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Getting Creative With Venison

Karrie SteelyIf your family has deer meat in the freezer, you may be like me, working hard to get creative to make it tasty and tender. So many people in this region of Nebraska hunt deer to keep them out of the crops that we end up being given quite a bit of venison each season. Usually my partner runs all of the meat through a grinder and freezes it so he can make jerky or sausage, or we just cook it and add it to recipes that call for ground beef. This year I asked him to leave some larger cuts so I could experiment, because I haven't cooked much venison. The first dish I cooked was the back strap (the best cut from the animal, think tenderloin). I wrapped it in bacon and made a teriyaki-type glaze and slow roasted it in the oven, done on the outside and rare in the middle. It was delicious.

frozen

My next recipe was also a success. I decided that slow cooking would help to tenderize the meat. In addition, acidity and sweetness from apples and vinegar would mellow the gamey flavor. I came up with this recipe, which adds some extra fat to balance the lean and some wonderful, rich winter flavors. If you are looking for something delicious and rib-sticking for a cold winter night, try it out. I think it turned out beautifully. Let me know what you think if you try it!

finished stew 

Winter Venison and Apple Stew with Dumplings
(I don't usually measure exactly when I'm winging it. These amounts are approximate, so adjust according to your tastes.)

Shoulder cut of venison, about 2 pounds, cut into cubes
1 apple, diced
2 cups apple cider
1 onion, sliced or chopped
4 cloves garlic
1 tablespoon sage
2 tablespoon apple cider vinegar
2 teaspoons salt or to taste
1 teaspoon black pepper or to taste
3 strips bacon
1 sweet potato (or regular potato)

Plan on slow cooking this dish for 6 to 8 hours.

Layer bacon, onions and apples in the bottom of the slow cooker. Turn it on high. If your meat is frozen, put the whole chunk in the pot and cut it up later as it thaws and cooks.

Add all ingredients except potatoes, then add water to the top of the slow cooker. Cook for 2 hours on high and then reduce to low and cook another 4 to 6 hours.

Add sliced or diced potatoes 1 to 2 hours before you are ready to eat. Turn heat back to high 30 minutes before end of cooking time. Wait 10 minutes, then add dumplings so that they will cook thoroughly.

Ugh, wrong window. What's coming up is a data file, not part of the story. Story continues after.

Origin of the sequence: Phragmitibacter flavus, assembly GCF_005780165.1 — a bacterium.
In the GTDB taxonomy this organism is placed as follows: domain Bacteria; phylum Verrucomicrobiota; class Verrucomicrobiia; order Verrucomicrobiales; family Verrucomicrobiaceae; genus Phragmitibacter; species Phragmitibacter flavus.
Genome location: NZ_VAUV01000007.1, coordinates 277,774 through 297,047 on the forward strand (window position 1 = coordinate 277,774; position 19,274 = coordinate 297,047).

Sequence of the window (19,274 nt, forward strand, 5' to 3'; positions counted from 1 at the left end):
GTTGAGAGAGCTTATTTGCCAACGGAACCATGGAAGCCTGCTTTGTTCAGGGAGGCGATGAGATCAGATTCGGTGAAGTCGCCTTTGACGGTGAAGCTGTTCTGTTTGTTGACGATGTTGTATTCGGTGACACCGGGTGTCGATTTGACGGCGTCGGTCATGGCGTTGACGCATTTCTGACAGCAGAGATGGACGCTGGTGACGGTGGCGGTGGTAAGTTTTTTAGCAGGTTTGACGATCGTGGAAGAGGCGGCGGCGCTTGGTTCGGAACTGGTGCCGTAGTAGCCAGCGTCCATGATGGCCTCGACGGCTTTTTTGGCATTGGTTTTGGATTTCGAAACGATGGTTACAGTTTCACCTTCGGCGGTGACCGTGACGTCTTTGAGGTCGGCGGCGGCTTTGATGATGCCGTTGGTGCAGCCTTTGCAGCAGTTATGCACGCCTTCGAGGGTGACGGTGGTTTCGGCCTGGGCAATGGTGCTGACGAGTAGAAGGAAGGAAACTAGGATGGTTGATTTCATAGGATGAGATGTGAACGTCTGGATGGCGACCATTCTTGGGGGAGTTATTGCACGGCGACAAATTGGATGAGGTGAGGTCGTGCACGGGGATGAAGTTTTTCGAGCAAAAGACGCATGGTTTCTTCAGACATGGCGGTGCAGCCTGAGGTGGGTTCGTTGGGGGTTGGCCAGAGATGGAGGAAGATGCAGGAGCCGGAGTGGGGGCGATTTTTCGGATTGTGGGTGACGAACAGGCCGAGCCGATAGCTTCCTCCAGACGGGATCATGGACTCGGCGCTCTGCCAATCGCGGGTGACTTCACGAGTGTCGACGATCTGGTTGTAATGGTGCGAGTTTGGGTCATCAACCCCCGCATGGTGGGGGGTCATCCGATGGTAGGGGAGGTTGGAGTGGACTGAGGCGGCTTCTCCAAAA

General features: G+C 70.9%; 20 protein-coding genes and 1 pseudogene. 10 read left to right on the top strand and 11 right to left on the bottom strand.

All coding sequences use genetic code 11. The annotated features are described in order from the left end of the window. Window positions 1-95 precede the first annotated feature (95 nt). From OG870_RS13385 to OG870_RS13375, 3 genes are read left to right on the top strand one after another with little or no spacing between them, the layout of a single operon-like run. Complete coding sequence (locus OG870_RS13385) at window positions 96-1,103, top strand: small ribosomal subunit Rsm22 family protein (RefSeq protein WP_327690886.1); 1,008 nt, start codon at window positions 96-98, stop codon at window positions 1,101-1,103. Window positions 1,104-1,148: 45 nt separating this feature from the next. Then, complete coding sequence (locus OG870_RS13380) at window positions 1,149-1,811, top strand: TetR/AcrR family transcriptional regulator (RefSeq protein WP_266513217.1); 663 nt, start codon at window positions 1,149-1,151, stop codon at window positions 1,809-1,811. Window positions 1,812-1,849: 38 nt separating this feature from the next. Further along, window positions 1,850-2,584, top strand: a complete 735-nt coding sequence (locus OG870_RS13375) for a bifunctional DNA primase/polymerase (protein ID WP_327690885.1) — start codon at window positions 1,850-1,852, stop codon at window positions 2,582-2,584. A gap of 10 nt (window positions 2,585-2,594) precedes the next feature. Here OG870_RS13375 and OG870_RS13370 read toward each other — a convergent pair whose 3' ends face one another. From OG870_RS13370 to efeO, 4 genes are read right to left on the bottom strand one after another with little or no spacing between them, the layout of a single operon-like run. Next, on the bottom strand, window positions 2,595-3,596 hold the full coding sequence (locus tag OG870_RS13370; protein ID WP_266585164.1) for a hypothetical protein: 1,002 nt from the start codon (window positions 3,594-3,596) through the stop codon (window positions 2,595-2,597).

Dumplings

3 tablespoon butter
2 cups flour (I milled the flour for this, so it was whole wheat)
2 teaspoons baking powder
1/2 teaspoon salt
1 cup milk or water

Soften butter and mix all ingredients thoroughly. Drop by spoonfuls into the slow cooker, pushing dumplings down to make room for more dumplings. Cook for another 15 to 20 minutes. The dumpling batter will dissolve somewhat and thicken the stew.

Adjust flavors to your taste. The stew should have a slight apple cider vinegar flavor, but not be overwhelmed by it. Enjoy!

akansan
1/8/2015 4:23:50 PM

Hi Karrie, I just found your article "Getting Creative With Venison". I've received two pieces of venison back strap each about 8 inches long from the fellow who hunts my 80 acre prairie. I was planning to wrap in bacon and roast also. At what temperature and for how long do you suggest? Did you roast with a lid on or off? Thanks, a Kansan


nebraskadave
12/10/2014 8:16:51 AM

Karrie, Mmmmm, looks delicious. I've not had venison a lot over my life time but when I have it was good. I'm not a real marbled fat meat kind guy any way so the lean venison would be my kind of meat. You are right about the amount of deer. Even in my city, the biggest in Nebraska, deer can be seen in the wooded areas. They are a nuisance to gardening and have required me to begin building a six foot wooden fence around my garden. Although, I don't hunt, I'm not against the deer population control that happens from hunting. Hunters are probably the only predators that deer have in Nebraska. ***** Have a great venison preparing day.